The equality of the votes for Mr. Jefferson and Mr. Burr produced an arduous contest in the house, the history of which is worth preservation.
The declaration of the votes took place in the senate chamber, on Wednesday, the 11th of February. After the declaration that a choice had not been made by the electors, and that it devolved on the house of representatives, the house con
vened in its own chamber, and furnished seats for the senate, as witnesses. The house had previously adopted rules, that it should continue to ballot, without interruption by other business, and should not adjourn, but have a permanent session until the choice be made; and that the doors of the house shall be closed during the balloting, except against the officers of the house.
The following was directed to be the mode of balloting :
Each state had a ballot box in which the members belonging to it, having previously appointed a teller, put the votes of the state, the teller on the part of the United States having then counted the votes, duplicates of the rest were put by him into two general ballot boxes. Tellers being nominated by each state for the purpose of examining the general ballot boxes, they were divided into two parts, of whom one examined one of the general ballot boxes, and the other examined the other. Upon comparing the result, and finding them to agree, the votes were stated to the speaker, who declared them to the house.
The number of states was at that time 16-nine were necessary to a choice. On the first ballot Mr. Jefferson had eight states, Mr. Burr six, and two were divided.
The first ballot took place about 4 o'clock, P. M. Seven other ballots, with similar results succeeded, when a respite took place, during which the members retired to the lobbies and took refreshment. At three o'clock in the morning of the 12th, two other ballots took place, and at 4 o'clock in the morning, the twenty-first trial. At 12 at noon, of the 12th, the twenty-eighth ballot took place, when the house adjourned to the next day, having probably, in secret session, dispensed with the rule for the permanent session. On Friday, the 13th, the house proceeded to the thirtieth ballot without a choice, and again adjourned to the next day. On Saturday, the 14th, the ballotings had the same result. On Tuesday, the 17th, at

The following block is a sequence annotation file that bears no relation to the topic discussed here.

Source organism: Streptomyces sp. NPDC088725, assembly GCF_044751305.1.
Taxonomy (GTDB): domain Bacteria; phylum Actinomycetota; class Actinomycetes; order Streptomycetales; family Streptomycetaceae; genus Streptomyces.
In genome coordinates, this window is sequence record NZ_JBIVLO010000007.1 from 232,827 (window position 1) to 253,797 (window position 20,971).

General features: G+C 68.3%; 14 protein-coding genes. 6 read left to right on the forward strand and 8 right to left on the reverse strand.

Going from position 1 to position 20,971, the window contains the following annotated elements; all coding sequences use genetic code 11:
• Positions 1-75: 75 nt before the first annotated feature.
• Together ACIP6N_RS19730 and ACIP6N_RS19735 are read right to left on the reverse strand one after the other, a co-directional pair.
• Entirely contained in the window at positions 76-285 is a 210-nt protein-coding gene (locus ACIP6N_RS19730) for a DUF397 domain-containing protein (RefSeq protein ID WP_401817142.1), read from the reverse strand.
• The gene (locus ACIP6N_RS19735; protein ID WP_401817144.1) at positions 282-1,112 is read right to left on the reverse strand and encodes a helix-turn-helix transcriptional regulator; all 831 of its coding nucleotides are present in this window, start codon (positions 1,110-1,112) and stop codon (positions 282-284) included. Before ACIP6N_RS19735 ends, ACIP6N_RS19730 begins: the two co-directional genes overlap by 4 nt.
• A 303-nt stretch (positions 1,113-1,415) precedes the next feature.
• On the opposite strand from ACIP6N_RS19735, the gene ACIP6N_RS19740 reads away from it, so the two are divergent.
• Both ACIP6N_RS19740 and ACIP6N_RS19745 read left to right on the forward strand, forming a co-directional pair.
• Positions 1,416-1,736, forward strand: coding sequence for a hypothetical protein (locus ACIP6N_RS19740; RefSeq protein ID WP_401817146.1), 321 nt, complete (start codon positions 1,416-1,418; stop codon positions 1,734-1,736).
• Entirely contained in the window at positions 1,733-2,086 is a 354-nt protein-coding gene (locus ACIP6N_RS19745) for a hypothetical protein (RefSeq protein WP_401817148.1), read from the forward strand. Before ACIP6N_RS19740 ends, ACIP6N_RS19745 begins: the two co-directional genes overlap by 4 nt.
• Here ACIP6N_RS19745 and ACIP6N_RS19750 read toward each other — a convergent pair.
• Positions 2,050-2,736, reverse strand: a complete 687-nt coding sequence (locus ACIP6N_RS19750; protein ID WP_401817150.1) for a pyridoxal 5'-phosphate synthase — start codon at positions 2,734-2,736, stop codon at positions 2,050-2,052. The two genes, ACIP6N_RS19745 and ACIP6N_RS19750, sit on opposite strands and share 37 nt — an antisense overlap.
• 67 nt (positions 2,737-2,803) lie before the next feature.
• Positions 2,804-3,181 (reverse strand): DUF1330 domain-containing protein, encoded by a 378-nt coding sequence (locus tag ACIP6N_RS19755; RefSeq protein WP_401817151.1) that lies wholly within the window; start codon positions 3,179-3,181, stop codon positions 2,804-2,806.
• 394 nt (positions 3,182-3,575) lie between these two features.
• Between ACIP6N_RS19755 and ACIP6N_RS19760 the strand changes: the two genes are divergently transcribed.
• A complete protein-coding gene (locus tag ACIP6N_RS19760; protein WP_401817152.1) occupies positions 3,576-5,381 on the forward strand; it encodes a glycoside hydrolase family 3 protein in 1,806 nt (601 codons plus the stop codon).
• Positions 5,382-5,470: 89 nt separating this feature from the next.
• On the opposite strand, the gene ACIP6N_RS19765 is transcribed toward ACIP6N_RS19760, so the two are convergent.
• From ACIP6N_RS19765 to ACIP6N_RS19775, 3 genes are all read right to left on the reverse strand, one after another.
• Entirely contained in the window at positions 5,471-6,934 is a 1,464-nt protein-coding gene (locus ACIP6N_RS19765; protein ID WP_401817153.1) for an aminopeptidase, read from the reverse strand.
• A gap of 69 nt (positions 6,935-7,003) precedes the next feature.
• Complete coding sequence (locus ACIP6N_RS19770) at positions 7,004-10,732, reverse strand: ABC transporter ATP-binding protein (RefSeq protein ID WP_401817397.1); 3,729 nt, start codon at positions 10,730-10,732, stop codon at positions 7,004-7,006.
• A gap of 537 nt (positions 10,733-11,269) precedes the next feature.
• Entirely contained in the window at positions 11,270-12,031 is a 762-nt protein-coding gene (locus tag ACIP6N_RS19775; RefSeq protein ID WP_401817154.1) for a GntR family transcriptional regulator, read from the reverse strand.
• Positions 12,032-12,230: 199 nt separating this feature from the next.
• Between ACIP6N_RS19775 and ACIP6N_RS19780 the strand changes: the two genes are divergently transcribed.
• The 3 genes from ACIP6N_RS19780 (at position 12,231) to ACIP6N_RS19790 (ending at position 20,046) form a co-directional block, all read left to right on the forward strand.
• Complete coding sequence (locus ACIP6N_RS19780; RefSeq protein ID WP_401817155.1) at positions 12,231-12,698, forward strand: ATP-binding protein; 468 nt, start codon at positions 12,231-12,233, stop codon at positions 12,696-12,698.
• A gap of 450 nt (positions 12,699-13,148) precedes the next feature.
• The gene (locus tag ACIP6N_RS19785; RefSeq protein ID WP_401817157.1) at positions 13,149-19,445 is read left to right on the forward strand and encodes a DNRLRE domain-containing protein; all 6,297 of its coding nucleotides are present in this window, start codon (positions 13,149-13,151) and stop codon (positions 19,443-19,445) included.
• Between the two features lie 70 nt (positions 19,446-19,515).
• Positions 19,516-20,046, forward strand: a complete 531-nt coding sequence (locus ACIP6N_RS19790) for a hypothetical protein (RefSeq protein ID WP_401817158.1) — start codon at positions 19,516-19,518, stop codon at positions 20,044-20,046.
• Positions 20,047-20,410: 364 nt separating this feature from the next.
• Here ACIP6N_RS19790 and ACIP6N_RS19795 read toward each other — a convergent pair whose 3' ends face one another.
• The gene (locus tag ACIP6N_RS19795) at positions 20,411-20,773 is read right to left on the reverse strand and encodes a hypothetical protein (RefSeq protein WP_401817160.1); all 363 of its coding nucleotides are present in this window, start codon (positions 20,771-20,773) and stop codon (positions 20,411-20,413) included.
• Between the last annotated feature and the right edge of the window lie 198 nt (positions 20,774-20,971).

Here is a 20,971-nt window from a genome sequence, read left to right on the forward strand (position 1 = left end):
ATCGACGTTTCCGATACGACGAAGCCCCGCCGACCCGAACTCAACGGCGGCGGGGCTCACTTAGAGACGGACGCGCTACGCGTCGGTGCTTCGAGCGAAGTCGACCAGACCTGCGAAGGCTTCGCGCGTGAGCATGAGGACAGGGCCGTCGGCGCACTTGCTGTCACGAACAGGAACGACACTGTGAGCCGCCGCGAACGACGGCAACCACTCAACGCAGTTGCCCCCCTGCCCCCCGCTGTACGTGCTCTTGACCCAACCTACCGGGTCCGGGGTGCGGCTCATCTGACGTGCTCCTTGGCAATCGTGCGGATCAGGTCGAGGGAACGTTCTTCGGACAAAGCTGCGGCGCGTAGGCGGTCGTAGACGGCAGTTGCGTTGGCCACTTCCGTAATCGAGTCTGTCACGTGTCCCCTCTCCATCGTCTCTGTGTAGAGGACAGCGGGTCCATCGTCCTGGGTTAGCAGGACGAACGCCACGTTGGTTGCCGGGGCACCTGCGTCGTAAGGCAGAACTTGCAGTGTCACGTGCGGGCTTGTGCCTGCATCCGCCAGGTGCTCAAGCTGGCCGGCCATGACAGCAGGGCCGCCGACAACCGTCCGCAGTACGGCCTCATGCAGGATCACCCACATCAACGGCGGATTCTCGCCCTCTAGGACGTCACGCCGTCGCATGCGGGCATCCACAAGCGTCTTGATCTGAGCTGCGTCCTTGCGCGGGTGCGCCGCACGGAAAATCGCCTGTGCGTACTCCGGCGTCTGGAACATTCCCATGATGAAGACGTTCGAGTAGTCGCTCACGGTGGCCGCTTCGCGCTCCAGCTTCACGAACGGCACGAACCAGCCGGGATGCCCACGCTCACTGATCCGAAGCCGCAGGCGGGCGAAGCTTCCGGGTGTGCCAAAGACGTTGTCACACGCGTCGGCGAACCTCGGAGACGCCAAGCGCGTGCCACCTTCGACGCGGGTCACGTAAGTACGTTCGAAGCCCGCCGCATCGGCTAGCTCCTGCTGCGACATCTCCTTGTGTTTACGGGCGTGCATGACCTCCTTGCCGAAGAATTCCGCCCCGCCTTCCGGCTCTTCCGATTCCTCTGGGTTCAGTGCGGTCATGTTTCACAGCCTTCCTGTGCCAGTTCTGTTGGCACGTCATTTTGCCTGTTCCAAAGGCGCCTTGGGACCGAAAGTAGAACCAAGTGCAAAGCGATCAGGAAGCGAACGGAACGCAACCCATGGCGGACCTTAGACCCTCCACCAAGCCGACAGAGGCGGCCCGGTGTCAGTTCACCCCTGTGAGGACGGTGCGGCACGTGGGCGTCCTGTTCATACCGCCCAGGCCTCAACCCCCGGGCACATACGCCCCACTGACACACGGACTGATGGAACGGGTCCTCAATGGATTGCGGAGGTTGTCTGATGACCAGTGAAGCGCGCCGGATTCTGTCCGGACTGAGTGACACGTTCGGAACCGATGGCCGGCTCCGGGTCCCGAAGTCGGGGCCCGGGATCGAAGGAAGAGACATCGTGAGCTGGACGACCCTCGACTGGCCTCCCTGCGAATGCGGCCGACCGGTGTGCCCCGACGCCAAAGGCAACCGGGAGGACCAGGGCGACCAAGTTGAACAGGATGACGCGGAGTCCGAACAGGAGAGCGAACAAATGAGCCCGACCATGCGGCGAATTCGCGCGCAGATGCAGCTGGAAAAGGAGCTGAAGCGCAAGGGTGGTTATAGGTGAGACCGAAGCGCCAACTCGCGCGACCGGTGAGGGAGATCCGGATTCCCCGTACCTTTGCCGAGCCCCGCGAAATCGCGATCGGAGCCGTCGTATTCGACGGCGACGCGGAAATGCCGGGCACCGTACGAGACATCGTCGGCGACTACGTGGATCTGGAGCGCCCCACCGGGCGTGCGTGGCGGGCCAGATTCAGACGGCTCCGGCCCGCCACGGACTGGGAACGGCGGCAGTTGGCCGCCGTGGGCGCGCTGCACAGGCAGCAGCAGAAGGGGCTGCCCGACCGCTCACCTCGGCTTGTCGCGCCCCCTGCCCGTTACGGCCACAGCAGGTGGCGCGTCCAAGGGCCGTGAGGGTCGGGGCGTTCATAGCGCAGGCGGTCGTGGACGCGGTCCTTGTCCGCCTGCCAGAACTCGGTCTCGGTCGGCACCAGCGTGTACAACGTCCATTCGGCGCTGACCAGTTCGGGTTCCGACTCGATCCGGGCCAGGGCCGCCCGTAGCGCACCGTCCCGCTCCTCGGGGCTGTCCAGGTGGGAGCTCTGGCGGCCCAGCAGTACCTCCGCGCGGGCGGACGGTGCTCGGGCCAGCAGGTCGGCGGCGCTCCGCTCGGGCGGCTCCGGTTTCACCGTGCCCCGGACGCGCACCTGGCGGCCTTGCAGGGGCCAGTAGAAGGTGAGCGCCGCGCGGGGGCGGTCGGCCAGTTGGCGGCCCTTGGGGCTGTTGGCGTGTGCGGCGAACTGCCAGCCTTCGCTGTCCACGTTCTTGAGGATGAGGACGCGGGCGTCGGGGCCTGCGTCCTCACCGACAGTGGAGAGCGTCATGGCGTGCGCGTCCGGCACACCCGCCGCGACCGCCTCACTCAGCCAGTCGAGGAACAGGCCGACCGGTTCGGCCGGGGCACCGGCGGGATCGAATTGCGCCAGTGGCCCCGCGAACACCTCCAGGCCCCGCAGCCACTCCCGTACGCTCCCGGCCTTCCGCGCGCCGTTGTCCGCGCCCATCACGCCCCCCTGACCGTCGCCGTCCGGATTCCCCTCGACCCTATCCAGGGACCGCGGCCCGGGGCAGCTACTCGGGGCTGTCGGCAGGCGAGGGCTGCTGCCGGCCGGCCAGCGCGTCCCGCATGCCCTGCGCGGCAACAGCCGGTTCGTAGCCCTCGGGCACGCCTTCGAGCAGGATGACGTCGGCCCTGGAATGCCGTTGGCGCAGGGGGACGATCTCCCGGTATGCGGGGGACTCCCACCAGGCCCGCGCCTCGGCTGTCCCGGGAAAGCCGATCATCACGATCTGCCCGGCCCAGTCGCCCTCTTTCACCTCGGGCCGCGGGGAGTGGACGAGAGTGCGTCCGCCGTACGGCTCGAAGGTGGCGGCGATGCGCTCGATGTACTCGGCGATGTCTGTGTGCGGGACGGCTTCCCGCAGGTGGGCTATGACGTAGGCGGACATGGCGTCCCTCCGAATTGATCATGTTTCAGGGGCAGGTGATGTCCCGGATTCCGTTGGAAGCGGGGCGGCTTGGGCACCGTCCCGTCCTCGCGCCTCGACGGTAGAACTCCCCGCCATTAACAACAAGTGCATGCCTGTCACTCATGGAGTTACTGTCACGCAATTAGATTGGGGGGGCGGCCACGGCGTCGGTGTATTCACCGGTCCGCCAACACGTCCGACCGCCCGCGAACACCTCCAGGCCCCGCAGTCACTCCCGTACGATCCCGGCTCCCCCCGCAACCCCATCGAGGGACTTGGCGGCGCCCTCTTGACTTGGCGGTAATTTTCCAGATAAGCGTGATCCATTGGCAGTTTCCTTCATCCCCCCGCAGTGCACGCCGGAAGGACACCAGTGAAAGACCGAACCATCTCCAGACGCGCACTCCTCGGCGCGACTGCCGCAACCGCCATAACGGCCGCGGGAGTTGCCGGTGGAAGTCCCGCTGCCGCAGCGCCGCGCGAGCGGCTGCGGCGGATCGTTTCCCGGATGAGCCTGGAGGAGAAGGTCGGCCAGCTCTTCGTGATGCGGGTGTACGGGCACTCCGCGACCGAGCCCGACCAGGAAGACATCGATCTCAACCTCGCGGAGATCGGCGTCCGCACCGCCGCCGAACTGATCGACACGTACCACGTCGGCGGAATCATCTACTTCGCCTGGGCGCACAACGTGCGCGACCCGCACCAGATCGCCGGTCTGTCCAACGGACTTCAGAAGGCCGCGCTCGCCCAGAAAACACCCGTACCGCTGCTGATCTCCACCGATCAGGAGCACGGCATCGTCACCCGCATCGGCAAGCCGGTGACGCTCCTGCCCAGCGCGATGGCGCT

the thirty-sixth ballot, the speaker declared at one o'clock, that Mr. Jefferson was elected, having the votes of New York, New Jersey, Pennsylvania, Virginia, Kentucky, Georgia, Tennessee, North Carolina, Maryland, four votes for Jefferson and four blanks, and Vermont one vote for Jefferson and one blank vote. Thus ended the contest, and it merits the attention of the enemies of republican institutions, who are fond of anticipating the occurrence of tumult and violence on such occasions. The decorum with which the whole was conducted, and the ready and peaceable acquiescence of the minority, evince both the sound texture of the Constitution, and the true character of the American people.
The election in 1804, was under the present systemThomas Jefferson had, for president
162 votes. Charles C. Pinckney
14 George Clinton, for vice president
162 Rufus King